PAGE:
IfM healthcare research and practice brings together expertise in manufacturing science, technology, management, digitalisation and service solutions to address the complete portfolio of challenges in the healthcare supply chains. Research projects range from clinical trial supply chains through manufacturing of drugs and medical devices all the way to developing service models and reconfiguring the healthcare supply chains.
IfM healthcare research areas:
- Nano-scale devices for bio-sensing (NanoManufacturing)
- Custom Wearable and Implantable devices (led by Complex Additive Materials Group)
- Additive Manufacturing of Implants (led by the Centre for Industrial Photonics)
- Low Cost Diagnostics and Advanced Manufacturing with Bio-fluids (led by the Fluids in Advanced Manufacturing Group)
- Reconfiguring Healthcare Supply Chains (led by the Centre for International Manufacturing)
- Servitization of healthcare business models (led by the IfM’s Service Alliance)
Healthcare across the University of Cambridge
Four Interdisciplinary Research Centres (IRCs) are in healthcare with several Strategic Research Initiatives/Networks (SRIs/SRNs) in healthcare related themes.
Healthcare Interdisciplinary Research Centres (IRCs)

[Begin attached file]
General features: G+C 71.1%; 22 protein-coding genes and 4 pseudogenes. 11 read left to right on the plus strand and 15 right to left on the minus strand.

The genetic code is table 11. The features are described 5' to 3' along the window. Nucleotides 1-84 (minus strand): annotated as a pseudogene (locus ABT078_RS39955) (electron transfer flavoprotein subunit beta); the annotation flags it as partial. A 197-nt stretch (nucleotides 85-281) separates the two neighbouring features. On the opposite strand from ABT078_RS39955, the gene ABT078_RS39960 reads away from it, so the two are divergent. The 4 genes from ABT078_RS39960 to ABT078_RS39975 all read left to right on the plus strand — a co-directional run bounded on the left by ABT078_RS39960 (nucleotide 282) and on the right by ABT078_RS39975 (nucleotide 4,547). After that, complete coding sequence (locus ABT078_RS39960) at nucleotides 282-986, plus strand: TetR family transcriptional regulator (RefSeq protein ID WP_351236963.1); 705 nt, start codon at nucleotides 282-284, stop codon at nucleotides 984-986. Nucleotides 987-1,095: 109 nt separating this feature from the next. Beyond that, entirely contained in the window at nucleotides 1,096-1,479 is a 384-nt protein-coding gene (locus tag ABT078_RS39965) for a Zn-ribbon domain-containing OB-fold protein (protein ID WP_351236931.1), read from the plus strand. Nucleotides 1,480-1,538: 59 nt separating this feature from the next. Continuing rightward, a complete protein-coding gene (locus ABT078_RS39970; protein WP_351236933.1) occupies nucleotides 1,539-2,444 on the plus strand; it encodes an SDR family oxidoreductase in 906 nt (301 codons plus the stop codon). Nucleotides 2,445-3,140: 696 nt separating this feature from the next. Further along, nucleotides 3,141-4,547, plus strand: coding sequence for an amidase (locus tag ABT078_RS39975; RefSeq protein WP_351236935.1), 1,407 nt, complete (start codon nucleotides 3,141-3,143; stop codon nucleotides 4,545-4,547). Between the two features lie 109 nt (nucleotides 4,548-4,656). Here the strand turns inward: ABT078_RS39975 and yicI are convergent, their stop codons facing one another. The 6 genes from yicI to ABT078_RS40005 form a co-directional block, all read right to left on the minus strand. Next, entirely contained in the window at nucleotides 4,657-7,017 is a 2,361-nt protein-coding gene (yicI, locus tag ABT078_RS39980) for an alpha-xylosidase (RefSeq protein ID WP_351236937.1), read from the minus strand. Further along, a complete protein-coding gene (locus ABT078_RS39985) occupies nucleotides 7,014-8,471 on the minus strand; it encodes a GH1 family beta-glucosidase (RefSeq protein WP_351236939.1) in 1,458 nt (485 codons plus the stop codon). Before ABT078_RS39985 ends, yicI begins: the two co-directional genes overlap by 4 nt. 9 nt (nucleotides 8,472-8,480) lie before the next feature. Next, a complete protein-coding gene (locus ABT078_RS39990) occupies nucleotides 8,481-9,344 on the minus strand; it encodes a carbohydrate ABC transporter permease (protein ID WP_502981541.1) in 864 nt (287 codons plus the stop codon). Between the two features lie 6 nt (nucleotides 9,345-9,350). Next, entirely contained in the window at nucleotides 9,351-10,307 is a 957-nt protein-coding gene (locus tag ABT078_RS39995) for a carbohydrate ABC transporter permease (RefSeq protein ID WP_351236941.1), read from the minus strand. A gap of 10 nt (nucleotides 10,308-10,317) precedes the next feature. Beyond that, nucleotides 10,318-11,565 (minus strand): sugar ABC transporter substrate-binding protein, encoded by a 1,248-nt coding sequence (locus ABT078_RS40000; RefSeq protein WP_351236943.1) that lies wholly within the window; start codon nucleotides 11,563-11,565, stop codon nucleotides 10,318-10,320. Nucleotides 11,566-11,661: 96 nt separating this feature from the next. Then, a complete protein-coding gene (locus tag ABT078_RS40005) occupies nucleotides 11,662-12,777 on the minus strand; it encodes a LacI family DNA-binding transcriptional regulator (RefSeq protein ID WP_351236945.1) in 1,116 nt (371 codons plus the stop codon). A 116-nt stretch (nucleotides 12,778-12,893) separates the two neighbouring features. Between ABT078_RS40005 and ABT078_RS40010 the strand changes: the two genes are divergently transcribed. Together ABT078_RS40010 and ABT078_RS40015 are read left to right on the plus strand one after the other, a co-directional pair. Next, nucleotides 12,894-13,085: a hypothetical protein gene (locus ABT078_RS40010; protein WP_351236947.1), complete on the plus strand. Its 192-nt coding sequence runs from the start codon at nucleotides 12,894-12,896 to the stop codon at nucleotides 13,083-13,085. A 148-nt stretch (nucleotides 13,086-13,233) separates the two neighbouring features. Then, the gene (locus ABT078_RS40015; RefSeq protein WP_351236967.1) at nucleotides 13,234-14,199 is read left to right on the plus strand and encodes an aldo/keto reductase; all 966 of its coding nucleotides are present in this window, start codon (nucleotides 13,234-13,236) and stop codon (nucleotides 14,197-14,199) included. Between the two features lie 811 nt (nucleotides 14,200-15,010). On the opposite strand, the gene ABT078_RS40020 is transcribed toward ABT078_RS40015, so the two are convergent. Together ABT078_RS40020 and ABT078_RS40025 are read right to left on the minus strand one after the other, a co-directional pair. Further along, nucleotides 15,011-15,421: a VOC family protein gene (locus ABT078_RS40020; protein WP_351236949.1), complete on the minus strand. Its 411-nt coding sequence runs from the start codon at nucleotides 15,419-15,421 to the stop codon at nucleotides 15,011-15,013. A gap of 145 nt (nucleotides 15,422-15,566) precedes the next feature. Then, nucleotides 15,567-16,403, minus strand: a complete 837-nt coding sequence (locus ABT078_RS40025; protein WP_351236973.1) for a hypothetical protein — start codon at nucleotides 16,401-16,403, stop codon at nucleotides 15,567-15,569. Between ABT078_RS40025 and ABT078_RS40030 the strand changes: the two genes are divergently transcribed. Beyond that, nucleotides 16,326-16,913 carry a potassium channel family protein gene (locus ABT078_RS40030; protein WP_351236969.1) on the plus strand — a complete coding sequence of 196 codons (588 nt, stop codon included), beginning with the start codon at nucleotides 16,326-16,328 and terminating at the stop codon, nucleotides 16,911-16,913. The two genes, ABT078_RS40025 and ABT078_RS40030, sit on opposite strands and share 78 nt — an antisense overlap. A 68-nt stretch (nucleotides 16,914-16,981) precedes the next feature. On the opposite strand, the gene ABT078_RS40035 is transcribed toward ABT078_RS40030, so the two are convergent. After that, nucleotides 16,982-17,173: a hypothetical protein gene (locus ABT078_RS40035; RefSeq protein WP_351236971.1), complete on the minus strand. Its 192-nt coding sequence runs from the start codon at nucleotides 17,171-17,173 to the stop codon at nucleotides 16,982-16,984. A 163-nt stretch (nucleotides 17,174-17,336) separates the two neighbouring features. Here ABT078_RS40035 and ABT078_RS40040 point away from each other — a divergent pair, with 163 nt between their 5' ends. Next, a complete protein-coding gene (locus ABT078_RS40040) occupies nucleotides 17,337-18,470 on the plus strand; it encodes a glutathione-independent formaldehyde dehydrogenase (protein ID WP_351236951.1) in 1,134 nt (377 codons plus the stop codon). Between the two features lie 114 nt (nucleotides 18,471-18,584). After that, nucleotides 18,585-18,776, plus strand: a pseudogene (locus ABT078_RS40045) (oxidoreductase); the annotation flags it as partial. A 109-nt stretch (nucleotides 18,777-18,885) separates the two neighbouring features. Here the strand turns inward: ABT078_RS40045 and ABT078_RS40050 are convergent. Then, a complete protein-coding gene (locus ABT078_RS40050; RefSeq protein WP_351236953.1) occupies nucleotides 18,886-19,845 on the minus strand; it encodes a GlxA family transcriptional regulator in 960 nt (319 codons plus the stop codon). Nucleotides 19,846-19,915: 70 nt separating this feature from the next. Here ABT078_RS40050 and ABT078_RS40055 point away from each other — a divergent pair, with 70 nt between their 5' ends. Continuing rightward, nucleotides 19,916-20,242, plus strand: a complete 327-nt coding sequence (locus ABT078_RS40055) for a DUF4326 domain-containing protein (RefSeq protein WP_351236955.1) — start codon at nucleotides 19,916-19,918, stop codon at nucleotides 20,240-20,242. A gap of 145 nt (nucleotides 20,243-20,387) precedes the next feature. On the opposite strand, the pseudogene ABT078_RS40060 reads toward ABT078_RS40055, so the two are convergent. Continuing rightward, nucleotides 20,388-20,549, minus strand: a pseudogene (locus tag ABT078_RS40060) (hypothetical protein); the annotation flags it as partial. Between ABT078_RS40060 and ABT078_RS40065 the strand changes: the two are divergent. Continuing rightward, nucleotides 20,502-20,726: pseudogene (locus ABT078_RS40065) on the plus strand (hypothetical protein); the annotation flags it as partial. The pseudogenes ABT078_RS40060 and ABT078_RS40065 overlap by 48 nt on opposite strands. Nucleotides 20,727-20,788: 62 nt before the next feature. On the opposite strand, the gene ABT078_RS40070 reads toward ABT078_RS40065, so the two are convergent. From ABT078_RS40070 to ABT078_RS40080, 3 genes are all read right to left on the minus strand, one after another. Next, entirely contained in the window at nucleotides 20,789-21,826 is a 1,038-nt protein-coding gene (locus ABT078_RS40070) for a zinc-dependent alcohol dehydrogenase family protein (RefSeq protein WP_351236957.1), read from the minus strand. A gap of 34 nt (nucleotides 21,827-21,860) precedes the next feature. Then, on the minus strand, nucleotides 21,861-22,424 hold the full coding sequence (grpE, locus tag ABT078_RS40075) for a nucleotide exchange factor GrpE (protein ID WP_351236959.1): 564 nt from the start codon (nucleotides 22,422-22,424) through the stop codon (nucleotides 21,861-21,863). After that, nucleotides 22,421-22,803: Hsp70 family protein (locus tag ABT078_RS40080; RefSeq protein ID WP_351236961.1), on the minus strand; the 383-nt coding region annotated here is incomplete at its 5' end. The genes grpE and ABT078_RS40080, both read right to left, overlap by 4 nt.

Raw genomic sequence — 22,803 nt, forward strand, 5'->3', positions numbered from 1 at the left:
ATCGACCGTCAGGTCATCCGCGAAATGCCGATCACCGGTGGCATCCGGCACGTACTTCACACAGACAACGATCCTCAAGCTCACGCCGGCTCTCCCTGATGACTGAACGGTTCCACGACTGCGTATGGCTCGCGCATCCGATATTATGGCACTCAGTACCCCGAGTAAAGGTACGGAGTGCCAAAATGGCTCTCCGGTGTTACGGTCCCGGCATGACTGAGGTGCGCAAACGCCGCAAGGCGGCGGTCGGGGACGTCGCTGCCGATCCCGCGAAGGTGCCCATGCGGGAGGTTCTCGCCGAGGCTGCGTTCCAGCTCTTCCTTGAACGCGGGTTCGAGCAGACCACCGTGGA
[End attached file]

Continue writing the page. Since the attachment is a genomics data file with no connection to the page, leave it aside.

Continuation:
- CRUK Cambridge Centre
- Cambridge Cardiovascular
- Cambridge Infectious Diseases
- Wellcome - MRC Cambridge Stem Cell Institute
Healthcare Strategic Research Initiatives/Networks (SRIs/SRNs)
- Cambridge Academy of Therapeutic Sciences
- Cambridge Reproduction SRI
- Cambridge Immunology Network
- Cambridge Institute of Public Health
Connecting with the Cambridge Healthcare Ecosystem
There are over 400 companies in the Cambridge lifesciences cluster including AstraZeneca, Abcam and Horizon Discovery Group, providing £3 billion (2017) contribution to the UK economy and employing over 15,000 jobs. Sites across Cambridge including the Biomedical Campus, Cambridge Science Park and Granta Park provide world-leading facilities for this ecosystem.
In 2018, AstraZeneca comissioned a report that indicated should the Cambridge life sciences cluster continue to grow at its current rate it has the potential to contribute a further £1 billion per annum to the UK economy in 2032 and could provide 6,000 additional jobs within the same timeframe.
Professor Andy Neely, Pro-Vice-Chancellor for Enterprise and Business Relations at the University of Cambridge and former Head of the Institute for Manufacturing (IfM) commented on this report “The life sciences play a central role in the Cambridge cluster. Connecting people - especially their skills and ideas - to finance enables the cluster to grow and prosper. This report from AstraZeneca is a valuable contribution to our understanding of the Cambridge cluster, and demonstrates that the deep and lasting collaborations between businesses and our local universities are a crucial element underpinning the region’s economic success”.